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Wondering How Lenders Are Making Up for Missing Credit Card Fees? Check Your Home Escrow.

posted by Nathalie Martin

Following credit card reform, interest rates on credit cards have gone up, but this is not the only way lenders are making up for lost fees. My own home loan escrow was recently reset, and increased by about $120 a month on a $1,450 loan. I saw similar things happening to clinic clients and decided to inquire. My taxes and insurance went up roughly $750 or about $60 a month. So what, I wondered, explained the extra $60 a month I was being charged? 

The gentleman I reached at my lender (and yes I did find a live body) was super-polite. He explained that the extra $60 was the “voluntary” portion of my escrow. I asked why he called it voluntary.  He said this was the voluntarily portion because “if you would prefer not to pay it, we will stop charging you for it.”

This begs the question of why anyone would want their lender to hold this money for them. Multiply this practice over millions of mortgages, and this really will help lenders’ bottom lines. If you don’t want to help in this way, however, be sure to inquire and let the lender know.

Correction:(10/13) I originally misstated the increse in my monthly escrow payment as $200, not $120 a month, and attributed $80 to the "volunarty" or "unaccounted-for" portion, when the correct amount for the "unaccounted-for" portion is  $60 out of the total $120 increase.  I apologize for the confusion.



Escrow accounts are not balance sheet items and should not affect the bank's bottom line. The money just sits there, as far as I know, and is not allowed to be invested or lent out. It isn't making the bank any money, but it isn't making you any money either.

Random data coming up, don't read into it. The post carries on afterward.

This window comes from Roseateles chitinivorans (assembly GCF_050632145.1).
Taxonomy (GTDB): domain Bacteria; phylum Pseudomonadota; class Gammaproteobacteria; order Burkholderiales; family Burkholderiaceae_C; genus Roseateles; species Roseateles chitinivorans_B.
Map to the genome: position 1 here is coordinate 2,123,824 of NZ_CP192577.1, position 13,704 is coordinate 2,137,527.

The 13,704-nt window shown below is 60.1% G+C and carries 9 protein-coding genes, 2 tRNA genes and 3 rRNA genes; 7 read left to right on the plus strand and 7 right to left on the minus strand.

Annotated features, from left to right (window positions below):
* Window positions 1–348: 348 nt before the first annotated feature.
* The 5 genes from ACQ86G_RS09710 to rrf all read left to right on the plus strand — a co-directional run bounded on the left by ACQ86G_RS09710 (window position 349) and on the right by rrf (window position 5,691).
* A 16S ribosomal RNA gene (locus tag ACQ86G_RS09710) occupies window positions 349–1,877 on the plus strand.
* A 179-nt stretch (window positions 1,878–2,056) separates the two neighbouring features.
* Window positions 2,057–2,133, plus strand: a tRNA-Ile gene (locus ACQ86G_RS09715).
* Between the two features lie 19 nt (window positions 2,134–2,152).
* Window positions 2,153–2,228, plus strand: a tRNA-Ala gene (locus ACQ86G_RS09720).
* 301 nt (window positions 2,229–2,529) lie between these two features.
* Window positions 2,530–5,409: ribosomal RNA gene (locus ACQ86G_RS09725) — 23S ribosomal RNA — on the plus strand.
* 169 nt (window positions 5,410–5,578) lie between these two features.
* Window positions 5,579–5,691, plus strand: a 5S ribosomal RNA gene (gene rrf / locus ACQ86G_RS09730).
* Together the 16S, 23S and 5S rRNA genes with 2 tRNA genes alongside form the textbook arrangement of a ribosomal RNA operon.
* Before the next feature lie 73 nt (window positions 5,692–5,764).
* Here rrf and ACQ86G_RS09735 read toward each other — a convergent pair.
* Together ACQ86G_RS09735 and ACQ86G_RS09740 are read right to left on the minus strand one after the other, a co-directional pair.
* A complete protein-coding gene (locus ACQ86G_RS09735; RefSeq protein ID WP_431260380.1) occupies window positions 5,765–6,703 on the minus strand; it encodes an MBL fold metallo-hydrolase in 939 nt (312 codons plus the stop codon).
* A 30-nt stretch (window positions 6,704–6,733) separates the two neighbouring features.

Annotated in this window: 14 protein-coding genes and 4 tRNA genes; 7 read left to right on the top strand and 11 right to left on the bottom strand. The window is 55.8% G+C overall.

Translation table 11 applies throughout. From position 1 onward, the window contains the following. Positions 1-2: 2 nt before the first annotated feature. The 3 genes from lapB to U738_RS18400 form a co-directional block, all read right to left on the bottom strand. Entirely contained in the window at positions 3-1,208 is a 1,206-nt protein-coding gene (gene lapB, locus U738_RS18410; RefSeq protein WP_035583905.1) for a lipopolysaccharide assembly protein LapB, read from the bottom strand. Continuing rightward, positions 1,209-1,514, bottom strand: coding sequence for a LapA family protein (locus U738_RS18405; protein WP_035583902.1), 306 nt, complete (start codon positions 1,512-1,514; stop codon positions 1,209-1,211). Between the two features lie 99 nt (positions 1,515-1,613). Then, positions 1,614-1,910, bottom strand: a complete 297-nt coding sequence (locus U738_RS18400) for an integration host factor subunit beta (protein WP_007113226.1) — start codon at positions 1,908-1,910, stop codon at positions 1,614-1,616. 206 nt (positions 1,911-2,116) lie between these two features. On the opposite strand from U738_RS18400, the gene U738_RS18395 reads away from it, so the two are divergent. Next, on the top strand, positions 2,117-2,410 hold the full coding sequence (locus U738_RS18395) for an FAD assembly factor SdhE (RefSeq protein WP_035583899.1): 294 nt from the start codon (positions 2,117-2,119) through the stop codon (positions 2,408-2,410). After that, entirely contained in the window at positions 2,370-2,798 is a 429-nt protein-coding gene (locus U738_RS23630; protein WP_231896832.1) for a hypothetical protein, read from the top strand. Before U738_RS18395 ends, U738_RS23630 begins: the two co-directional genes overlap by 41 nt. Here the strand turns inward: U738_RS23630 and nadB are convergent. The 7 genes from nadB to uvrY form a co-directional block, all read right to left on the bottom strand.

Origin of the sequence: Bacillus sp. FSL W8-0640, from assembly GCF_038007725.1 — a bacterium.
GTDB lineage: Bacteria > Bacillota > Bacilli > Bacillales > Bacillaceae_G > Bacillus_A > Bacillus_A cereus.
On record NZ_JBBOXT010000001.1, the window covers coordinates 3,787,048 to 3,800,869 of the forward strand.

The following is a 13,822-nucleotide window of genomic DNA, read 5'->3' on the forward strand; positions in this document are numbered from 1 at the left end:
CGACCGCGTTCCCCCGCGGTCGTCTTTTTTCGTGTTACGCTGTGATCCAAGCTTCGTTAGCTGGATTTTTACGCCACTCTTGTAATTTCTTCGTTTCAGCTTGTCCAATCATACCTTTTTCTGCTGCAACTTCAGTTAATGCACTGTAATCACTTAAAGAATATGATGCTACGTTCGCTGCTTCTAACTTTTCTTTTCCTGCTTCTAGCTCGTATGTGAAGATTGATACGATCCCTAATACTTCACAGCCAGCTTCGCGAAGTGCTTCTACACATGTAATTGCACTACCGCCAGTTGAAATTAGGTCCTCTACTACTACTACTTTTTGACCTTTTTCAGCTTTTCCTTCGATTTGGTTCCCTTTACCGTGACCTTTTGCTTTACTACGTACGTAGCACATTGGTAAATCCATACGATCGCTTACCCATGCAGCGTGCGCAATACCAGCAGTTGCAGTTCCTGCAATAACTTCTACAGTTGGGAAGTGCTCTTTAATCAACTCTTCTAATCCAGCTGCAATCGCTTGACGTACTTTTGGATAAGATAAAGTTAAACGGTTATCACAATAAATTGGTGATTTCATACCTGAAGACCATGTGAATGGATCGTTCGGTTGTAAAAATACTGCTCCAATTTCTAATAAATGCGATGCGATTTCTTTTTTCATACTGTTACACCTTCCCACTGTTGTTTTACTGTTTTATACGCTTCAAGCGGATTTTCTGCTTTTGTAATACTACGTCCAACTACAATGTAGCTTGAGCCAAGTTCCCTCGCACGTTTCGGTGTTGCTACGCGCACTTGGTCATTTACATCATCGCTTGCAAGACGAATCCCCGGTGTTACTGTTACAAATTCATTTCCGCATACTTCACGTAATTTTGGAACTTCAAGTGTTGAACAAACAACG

Pfenninger--what time yesterday were you born??? Morning, afternoon, or evening???

It could manufacture a default if you keep paying the same amount. It would be a default on a voluntary cushion of sorts but will the Servicers computer pick it up as such?

Ted - I would appreciate your explanation as to how the bank utilizes the money for their own profit. I understand how it works if you "self-escrow" and keep the money in a checking or savings account, which reflects on the bank's balance sheet. When you make a deposit in a bank account, you are lending money to the bank. However, the whole purpose of an escrow is that the bank holds money on your behalf. You aren't lending them money, so they aren't allowed to invest it.

You're kidding me - a "voluntary" portion of ANY kind of payment involving a mortgage? 1.) I've never heard of such a thing...2.)I've never heard of such a thing with regard to escrow payments. Correct me if I'm wrong, oh scholarly ones, but if a "voluntary" payment ain't spelled out in the mortgage contract and you're charged for it that would be.... ummm... what's the phrase... oh yeah... Breach of Contract.

Professor Martin, I remember speaking with you a few years ago by phone with regard to servicer issues so I have to ask - was this your actual lender/note holder or a third party servicer with whom you are dealing? Because if this is a third party servicer, and they're adding in "voluntary portions" to escrow payments, would this not also constitute tortious interference with contractual relations? Especially if the borrower ends up defaulting on the loan b/c of the artificially and **intentionally** inflated payments... Now we have a potential scheme... Monthly mortgage statements sent by USPS? Mail fraud. Any payments made by Western Union "Quick Collect"? Wire fraud. And now we're off to the races....Hmm...Could THAT be part of the push to eliminate monthly statements?